17. is pure
  18. is skillful
  19. is unbiased
  20. is free from all anxieties
  21. does not get indulged into any selfish activity
  22. rejoices not (by worldly gain), hates not, grieves not, and desires not
  23. has gone beyond the idea of auspicious and inauspicious
  24. is filled with devotion
  25. is fair with a friend and a foe
  26. remains balanced in honor and insults, heat and cold, and pain and pleasure
  27. is unattached (completely attached to God)
  28. considers praise and blame as equal (to learn)
  29. speaks when needed
  30. accepts everything that comes to him as a “Prasad” (gift) from God
  31. considers whole world as his/her home and
  32. has steady intellect.

These virtues are inter-connected.  If one establishes one virtue, then the other virtues follow.  Sri Ramakrishna says that when a devotee sincerely loves God, then by the grace of God these virtues manifest in the devotee.  At that time, we know that the God-realization is very near for the devotee.

Sant Narsimha Mehta has inter-woven these virtues into his famous bhajan “Vaishnava jana to tene re kahiye..” which was a favorite to Mahatma Gandhi.


A devotee should be aware of the following things.

Devotion is not easy.  There is a big difference between emotion and devotion.  Most of the time, a devotee gets confused between the two.  A temporary uplifting of the mind may be caused by the external environment and it vanishes in the absence of that environment.  A devotee considers this falsely as a genuine inspiration.  One should know that a genuine inspiration must come from one’s own spiritual practices and deeper understanding.  It should not depend on any external thing.  All tears may not be of devotion.  Tears may come due to several reasons.  For example, tears may come due to anger, helplessness, and jealousy, or memory of past sad experiences or unfulfilled desires.

A devotee becomes a victim of fanaticism.  If I like one form of God that does not mean that others also should like it.  I love my mother, but I cannot tell others to love my mother and not theirs.  The Motherhood is important.  The forms of mothers may be different.  Fanaticism has killed more people on earth than for any other reason.  People become blind with fanaticism.  This attitude is not spiritual at all.  It is anti-spiritual.  It is better not to believe in God than to become fanatic in the name of God.  Because of fanaticism, many people hate religion and spirituality or anything related to God.

A devotee doing regular prayer and other ritualistic worships may wrongly believe that he/she has become a true advanced devotee and that he/she has nothing to do anything more for progress.  In this case, one gets stuck at one place in the spiritual path.  Ultimately, such a devotee remains deprived of all spiritual benefits.  This may lead a devotee to quit spiritual practices thinking that the practices are useless.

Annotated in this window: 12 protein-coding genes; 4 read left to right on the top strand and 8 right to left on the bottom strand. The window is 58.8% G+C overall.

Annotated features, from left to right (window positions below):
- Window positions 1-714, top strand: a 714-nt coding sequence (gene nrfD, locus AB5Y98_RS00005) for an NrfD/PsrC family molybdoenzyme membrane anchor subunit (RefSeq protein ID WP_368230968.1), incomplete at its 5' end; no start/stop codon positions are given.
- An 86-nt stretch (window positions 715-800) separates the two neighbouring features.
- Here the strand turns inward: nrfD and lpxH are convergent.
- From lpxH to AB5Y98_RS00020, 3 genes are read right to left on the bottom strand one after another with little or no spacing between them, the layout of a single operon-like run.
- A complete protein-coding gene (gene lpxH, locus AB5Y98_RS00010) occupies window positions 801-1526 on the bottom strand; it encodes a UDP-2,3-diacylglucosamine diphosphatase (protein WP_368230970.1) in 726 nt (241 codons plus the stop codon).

A devotee loves a form of God and worships God with many ingredients, but remains unaware of the sufferings of fellow human beings.  This is why we see huge temples being built and tons of money being spent in the worship of God while outside those same temples, millions of human beings (the living God) are dying without food and basic necessities.  Devotees may become insensitive to the sufferings of others.  Such attitude is not a genuine devotion.

Kirtan (singing name of God or God’s glories) raises the mind very quickly.  If a devotee has not developed self-control and discrimination, then after the kirtan the mind takes a big fall into the sense-pleasures.  Eventually, instead of progressing in spirituality, a person becomes worldlier.  Kirtan is a great spiritual practice, but it has to be supported by strict self-control and discrimination.  Also, without discrimination, a devotee cannot separate the joy of music and the joy of devotion. Such a devotee gets bored by frequently singing the same dhoons, bhajans, or hymns.  He/she needs newer and newer dhoons, bhajans, or hymns to satisfy his/her musical enjoyment.  Sri Ramakrishna gives the example of a person who was playing tabla in kirtan, but after sometime began playing for money and name-fame.  To prevent this, one should be aware of this fact.  Then, each time one sings any dhoons, bhajans, or hymns one has to focus one’s mind on the meaning of this singing and feel the presence of God. One should always sing to please one’s God and not people.

Knowledge and Devotion: We have to remember that “Knowledge without devotion is dry and devotion without knowledge may become futile sentiments.”  Thus, we always have to think and remember why we are praying to God, who we are praying to, and what should be the outcome of our prayers.

Grace of God: Devotion (true love for God) comes only by grace of God.  We have to sincerely try and pray for this grace.